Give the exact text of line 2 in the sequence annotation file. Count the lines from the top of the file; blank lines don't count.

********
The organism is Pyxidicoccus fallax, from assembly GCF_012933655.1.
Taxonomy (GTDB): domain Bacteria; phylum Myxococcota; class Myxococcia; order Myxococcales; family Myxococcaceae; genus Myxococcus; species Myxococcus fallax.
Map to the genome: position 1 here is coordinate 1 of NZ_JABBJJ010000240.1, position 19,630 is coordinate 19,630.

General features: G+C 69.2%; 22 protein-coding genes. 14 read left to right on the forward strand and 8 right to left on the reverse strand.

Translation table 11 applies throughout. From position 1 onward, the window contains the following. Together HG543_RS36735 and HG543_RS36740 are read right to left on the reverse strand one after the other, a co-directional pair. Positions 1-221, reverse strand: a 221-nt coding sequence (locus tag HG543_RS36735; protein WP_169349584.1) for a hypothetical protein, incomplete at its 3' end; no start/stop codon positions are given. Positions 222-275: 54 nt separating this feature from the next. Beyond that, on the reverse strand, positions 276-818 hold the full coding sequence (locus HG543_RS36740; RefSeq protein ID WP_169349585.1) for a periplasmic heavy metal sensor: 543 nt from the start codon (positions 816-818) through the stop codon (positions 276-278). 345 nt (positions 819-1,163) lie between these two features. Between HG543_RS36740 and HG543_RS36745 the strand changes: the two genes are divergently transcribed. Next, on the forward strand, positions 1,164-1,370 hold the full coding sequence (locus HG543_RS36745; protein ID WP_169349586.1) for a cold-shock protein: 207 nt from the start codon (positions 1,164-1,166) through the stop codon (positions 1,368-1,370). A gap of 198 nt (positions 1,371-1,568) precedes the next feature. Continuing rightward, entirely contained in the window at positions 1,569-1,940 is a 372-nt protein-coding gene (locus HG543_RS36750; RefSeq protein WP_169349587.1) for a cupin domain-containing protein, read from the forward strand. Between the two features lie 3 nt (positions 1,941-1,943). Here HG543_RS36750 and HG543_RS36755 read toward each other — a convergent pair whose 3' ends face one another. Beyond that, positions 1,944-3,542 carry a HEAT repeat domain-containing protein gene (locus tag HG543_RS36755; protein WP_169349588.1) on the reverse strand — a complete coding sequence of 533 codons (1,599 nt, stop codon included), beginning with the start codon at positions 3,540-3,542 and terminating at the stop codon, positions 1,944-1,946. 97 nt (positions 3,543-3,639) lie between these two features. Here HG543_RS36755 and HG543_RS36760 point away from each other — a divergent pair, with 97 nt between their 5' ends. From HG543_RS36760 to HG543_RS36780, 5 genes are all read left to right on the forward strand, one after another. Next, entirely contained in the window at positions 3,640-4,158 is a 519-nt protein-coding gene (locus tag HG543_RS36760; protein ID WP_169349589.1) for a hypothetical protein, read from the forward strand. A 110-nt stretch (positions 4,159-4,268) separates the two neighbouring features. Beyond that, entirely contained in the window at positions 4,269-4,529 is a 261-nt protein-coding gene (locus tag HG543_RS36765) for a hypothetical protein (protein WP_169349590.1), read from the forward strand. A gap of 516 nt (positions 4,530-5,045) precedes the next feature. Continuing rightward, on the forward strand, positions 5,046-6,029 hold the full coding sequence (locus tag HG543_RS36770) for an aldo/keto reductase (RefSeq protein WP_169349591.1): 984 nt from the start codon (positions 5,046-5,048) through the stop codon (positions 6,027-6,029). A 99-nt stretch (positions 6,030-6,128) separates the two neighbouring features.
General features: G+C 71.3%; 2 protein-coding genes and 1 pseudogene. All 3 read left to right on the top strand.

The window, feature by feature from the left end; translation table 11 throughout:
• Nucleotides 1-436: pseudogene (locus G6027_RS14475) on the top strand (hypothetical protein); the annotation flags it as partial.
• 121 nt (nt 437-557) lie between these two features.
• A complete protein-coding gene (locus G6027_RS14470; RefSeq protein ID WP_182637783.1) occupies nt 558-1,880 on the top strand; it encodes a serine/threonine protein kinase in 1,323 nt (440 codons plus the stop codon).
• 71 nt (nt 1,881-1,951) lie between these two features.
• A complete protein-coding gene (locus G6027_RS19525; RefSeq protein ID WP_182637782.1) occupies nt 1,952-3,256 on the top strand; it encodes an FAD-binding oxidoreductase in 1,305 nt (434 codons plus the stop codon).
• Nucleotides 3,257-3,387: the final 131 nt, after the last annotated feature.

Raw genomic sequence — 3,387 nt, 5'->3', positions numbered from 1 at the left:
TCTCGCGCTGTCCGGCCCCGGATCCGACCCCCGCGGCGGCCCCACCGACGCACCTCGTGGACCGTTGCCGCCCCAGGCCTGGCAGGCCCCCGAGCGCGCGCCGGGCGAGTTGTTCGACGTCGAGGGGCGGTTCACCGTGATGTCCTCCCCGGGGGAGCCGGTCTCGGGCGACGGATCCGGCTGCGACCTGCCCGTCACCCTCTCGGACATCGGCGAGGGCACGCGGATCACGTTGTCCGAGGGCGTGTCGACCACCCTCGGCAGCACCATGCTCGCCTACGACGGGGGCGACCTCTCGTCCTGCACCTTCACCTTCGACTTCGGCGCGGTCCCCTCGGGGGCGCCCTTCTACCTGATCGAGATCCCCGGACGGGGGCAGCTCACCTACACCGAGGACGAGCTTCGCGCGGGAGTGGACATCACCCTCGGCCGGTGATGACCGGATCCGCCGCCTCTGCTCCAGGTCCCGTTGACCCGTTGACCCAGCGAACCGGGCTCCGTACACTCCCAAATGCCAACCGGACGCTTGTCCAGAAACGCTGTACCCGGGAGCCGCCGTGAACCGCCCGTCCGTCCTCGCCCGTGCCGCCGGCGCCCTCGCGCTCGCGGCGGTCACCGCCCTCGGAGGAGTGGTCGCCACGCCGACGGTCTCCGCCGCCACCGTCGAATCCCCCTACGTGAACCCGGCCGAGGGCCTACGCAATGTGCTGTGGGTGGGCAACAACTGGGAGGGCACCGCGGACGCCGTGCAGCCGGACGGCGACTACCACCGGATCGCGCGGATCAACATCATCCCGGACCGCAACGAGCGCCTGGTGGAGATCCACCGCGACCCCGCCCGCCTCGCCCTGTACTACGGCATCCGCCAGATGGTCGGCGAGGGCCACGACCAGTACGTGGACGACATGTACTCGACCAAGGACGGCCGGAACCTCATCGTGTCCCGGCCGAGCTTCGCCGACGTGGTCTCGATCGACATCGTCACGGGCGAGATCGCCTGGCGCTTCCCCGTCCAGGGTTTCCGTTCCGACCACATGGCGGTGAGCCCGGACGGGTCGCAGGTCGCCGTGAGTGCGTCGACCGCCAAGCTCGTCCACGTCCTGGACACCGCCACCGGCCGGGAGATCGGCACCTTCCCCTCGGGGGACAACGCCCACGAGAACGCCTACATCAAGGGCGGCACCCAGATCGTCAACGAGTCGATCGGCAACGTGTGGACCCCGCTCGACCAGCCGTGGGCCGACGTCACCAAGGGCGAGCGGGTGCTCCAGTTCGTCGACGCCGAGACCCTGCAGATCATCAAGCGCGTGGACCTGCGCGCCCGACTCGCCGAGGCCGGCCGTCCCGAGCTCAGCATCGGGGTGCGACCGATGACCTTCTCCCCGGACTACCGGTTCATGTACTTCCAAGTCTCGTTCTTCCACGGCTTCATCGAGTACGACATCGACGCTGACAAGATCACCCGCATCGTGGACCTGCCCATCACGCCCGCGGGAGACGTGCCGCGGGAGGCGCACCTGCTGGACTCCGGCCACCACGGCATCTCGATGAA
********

Taxonomy (GTDB): domain Bacteria; phylum Myxococcota; class Myxococcia; order Myxococcales; family Myxococcaceae; genus Myxococcus; species Myxococcus fallax.